Avoid loud noises. Keep the door closed to deal with outside noise, and give your cat lots of soothing and calm praise.

Be firm but gentle:

Your cat will feel very vulnerable during the bath. Hold them firm but don’t be too rough as this will stress them out. Bathing your cat should never resemble an amateur wrestling match.

Pay attention to your cat’s body language. If these look overwhelmed and stressed, don’t force it. Give it lots of praise and treats to create a positive environment.

Use a cup, not a faucet:

When it’s time to rinse, a cup or pitcher will be much less scary for your cat than a noisy faucet or hand shower. It is always better to clean a small area than to submerge the cat’s entire body.

Go slow and make sure you get all the foam to avoid skin irritation. Your cat is also likely to groom itself immediately after a bath. And you don’t want her to ingest any lingering shampoo.

It is important to avoid wetting your cat’s head. Their ears and eyes are extreme sensitive, as are their whiskers. Getting water on your face almost guarantees an angry kitty.

Dry with a towel in a warm room:

No prizes for guessing that coming to your already shaken kitty with a roaring hair dryer will end bad.

A warm, soft, and fluffy towel will do fine. Gentle wipe the cat and let it do the rest. Keep your cat in a warm room away from drafts, and don’t let him out until he is completely dry, so he doesn’t catch a cold.

Give the treats and then leave:

Shower your cat with lots of praise and treats, then withdraw to put her out of her misery. They are overstimulate and need their space at this point.

When your cat seems to have recovered from the experience. Why not spend some time playing to give her. A healthy outlet from overstimulation and re-establish a positive atmosphere?

For those who have survived bathing their cats, we have an article on cat skin, coat, and dental care.

Maine Coon Cats: Gentle Giants of the Feline World:

Why do cats hate water?

The Giants of the Cat World:

Maine Coons are the largest of all domesticated cat breeds. They gain as much as 2 pounds (0.9 kilograms) per month during their growing cycle. Which ends at about four years of age — more than quadruple the maturity time of other breeds. While most adult cats weigh about 7 pounds (3.12 kilograms). Maine Coon male cats tip the scales at up to 25 pounds (11.3 kilograms). Females typical weigh in at about 20 pounds (9 kilograms).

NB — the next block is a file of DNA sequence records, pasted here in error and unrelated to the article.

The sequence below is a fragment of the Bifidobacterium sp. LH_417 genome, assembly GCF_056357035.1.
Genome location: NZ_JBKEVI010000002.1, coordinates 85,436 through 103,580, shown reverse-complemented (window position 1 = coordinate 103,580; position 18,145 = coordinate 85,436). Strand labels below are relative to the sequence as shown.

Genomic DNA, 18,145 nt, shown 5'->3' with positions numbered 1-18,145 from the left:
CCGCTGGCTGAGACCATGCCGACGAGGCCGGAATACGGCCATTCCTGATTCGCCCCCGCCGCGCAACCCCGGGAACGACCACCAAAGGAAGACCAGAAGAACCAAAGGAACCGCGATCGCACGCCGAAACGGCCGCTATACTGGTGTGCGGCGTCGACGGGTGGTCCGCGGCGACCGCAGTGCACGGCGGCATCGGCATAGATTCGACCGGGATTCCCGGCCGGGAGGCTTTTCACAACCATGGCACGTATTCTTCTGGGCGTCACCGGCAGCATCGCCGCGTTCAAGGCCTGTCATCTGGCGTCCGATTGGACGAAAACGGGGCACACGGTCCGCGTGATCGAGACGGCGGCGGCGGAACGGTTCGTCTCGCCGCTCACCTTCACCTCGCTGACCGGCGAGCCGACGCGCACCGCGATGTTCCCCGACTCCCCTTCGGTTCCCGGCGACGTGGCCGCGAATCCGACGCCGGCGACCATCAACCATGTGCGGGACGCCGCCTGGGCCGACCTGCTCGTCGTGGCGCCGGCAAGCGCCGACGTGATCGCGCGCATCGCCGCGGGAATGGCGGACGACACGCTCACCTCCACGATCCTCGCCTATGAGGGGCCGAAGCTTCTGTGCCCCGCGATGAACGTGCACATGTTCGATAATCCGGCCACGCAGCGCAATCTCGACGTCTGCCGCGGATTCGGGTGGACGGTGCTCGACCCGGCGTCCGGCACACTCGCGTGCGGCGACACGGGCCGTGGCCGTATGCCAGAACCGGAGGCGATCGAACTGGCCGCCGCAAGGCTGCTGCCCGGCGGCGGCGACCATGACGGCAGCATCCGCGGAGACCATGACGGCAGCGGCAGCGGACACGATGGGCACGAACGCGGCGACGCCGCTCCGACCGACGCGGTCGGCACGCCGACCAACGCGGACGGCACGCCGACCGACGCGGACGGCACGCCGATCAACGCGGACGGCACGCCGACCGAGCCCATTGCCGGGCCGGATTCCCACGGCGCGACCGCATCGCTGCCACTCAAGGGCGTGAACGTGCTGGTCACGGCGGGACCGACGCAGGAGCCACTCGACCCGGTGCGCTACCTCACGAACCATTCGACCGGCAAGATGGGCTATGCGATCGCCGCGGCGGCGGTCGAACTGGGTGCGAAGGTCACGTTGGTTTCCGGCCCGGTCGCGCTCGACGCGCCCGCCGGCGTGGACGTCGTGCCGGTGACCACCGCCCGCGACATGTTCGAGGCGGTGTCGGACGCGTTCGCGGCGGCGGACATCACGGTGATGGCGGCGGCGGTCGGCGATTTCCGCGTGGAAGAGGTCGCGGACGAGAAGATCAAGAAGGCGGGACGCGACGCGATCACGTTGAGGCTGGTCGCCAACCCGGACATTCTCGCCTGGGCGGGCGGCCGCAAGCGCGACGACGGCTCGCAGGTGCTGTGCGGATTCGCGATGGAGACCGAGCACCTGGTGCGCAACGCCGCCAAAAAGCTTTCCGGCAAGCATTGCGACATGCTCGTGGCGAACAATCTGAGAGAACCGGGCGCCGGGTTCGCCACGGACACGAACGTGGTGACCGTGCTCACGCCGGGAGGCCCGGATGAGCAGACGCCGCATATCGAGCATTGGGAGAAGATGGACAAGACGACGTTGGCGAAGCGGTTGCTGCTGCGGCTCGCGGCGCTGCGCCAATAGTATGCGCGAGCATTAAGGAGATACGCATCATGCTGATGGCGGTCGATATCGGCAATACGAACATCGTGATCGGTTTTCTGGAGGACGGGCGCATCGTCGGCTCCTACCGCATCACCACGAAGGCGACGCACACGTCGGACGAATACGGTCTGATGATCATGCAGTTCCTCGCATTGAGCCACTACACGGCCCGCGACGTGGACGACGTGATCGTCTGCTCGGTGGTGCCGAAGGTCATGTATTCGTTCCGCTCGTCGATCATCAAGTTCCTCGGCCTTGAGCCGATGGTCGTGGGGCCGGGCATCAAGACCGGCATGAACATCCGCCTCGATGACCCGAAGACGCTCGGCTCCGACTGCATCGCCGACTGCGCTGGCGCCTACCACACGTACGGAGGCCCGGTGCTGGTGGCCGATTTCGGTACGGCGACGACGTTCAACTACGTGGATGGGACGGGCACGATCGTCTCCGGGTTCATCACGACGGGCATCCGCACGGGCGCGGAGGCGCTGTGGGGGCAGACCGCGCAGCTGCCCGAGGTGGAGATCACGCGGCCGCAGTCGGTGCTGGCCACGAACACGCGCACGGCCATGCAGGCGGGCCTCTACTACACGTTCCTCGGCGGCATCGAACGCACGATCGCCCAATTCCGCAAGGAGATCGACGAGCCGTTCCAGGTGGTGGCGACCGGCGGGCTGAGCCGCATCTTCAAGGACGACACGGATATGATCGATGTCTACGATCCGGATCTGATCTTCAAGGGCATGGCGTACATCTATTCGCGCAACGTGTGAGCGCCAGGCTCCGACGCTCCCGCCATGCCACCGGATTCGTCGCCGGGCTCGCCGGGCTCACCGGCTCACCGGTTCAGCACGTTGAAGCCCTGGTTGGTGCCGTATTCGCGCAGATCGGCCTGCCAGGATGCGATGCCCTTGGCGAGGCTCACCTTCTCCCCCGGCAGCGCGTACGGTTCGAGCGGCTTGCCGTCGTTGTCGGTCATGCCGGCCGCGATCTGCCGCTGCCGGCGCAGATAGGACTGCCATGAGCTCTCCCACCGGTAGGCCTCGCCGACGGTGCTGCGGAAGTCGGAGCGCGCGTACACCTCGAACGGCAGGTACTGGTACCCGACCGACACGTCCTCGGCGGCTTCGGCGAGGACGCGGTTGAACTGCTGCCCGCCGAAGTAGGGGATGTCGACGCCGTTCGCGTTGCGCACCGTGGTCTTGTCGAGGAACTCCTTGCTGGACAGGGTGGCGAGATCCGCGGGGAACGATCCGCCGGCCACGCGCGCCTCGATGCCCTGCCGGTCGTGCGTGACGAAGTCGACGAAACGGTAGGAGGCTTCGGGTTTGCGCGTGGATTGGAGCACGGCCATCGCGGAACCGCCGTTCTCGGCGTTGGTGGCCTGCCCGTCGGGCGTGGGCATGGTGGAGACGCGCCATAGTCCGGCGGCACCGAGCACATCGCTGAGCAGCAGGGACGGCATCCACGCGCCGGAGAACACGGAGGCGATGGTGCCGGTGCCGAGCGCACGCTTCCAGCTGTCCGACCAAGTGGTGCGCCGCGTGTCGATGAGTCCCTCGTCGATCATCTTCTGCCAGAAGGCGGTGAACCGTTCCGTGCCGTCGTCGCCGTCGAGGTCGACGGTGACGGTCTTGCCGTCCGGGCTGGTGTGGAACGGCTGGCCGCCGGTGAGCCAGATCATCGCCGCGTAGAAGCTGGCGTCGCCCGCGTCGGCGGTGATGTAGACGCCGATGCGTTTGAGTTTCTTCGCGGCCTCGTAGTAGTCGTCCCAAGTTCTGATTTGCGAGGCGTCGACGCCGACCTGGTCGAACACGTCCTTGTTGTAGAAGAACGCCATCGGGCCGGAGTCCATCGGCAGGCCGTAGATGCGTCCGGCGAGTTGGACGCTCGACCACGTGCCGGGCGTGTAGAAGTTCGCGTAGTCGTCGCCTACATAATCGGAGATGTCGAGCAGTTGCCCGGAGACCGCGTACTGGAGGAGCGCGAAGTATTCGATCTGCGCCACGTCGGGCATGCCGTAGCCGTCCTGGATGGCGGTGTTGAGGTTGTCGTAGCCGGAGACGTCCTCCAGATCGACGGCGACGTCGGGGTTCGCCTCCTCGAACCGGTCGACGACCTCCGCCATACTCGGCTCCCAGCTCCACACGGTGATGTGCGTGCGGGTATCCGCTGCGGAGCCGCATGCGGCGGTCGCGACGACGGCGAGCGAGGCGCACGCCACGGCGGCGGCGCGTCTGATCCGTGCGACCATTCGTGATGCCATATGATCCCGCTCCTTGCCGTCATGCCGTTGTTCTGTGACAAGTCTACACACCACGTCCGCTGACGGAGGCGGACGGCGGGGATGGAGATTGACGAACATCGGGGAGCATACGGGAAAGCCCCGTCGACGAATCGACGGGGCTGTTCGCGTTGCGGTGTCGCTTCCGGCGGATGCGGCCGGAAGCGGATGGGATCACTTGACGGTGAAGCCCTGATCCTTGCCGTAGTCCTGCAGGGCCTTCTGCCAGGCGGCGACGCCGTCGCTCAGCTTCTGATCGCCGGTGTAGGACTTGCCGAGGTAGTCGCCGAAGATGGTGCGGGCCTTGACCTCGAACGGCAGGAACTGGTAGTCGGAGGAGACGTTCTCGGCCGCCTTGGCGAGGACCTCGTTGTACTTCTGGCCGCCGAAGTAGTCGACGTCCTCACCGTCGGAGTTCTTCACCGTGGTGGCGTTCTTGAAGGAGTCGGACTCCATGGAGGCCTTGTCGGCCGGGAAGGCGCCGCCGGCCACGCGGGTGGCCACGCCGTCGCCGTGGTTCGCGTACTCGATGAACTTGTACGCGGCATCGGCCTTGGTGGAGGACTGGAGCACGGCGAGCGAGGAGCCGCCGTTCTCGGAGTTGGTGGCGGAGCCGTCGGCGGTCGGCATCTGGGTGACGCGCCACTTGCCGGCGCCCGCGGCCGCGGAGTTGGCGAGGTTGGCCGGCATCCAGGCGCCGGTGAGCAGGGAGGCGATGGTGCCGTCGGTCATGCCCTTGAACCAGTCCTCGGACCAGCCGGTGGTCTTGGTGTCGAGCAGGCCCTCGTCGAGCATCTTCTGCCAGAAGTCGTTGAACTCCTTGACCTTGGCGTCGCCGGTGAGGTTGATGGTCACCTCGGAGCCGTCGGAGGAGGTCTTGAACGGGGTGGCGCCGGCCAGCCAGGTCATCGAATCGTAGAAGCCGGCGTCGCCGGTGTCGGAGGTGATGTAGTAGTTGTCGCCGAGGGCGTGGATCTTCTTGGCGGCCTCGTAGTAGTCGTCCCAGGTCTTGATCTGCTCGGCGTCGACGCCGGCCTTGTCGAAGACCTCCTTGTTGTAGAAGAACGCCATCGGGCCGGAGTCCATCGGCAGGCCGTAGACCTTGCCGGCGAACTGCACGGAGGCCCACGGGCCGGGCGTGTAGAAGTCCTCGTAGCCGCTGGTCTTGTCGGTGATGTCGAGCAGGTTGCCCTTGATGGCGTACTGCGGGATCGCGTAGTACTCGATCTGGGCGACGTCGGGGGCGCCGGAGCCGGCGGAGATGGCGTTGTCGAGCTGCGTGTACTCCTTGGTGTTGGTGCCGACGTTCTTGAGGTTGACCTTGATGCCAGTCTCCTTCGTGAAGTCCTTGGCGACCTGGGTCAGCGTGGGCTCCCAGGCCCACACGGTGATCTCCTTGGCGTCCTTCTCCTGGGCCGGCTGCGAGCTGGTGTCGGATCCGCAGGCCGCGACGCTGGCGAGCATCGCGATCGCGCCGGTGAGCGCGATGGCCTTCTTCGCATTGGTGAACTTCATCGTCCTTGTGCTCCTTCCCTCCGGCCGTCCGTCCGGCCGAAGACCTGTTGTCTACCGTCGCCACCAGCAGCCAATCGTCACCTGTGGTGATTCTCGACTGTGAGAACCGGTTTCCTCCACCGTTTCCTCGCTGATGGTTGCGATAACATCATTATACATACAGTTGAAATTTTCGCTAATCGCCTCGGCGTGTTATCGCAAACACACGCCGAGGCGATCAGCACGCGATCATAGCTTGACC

“Their nickname of ‘gentle giant’ is well-deserved.” Sandra Cagain, owner of the Orlando Cat Café, says in an email interview. “My two cats are each 20 pounds (9 kilograms), and they are the most gentle, sweet and loving cats I have ever had. They are very well mannered and never use their claws inappropriate. And will always let you pick them up and hold them — even if they would prefer not to held.”

Weight alone sets the Maine Coon apart, but this giant cat doesn’t stop there. Maine Coons are some of the world’s longest domesticated cats. Both male and female Maine Coons typical reach up to 40 inches. (102 centimeters) in length from their noses to the tips of their bushy tails.

They like water:

Most cats have an aversion to getting wet. But Maine Coon cats will look for opportunities to wet their whiskers. Equipped with waterproof fur, these cats don’t mind bathing and will even go for a swim. Tissy, a 5-year-old Maine coon from Pennsylvania, made headlines. When she regular enjoyed splashing around in the family pool during the summer.

“Maine Coons love water. Which is a little-known fact to most people,” says Becky Beach, owner of MomBeach.com, in an email interview. “My cat always wants to get in the tub or shower with me. She loves getting wet! It’s so fun to watch.”


Friendly. Intelligent. Huge. Maine coons are a rugged, long-haired cat breed. That has become a favorite among cat fans worldwide. From the breed’s mysterious origins to its strange dog-like demeanor. Maine Coon cats are not your average every day housecat.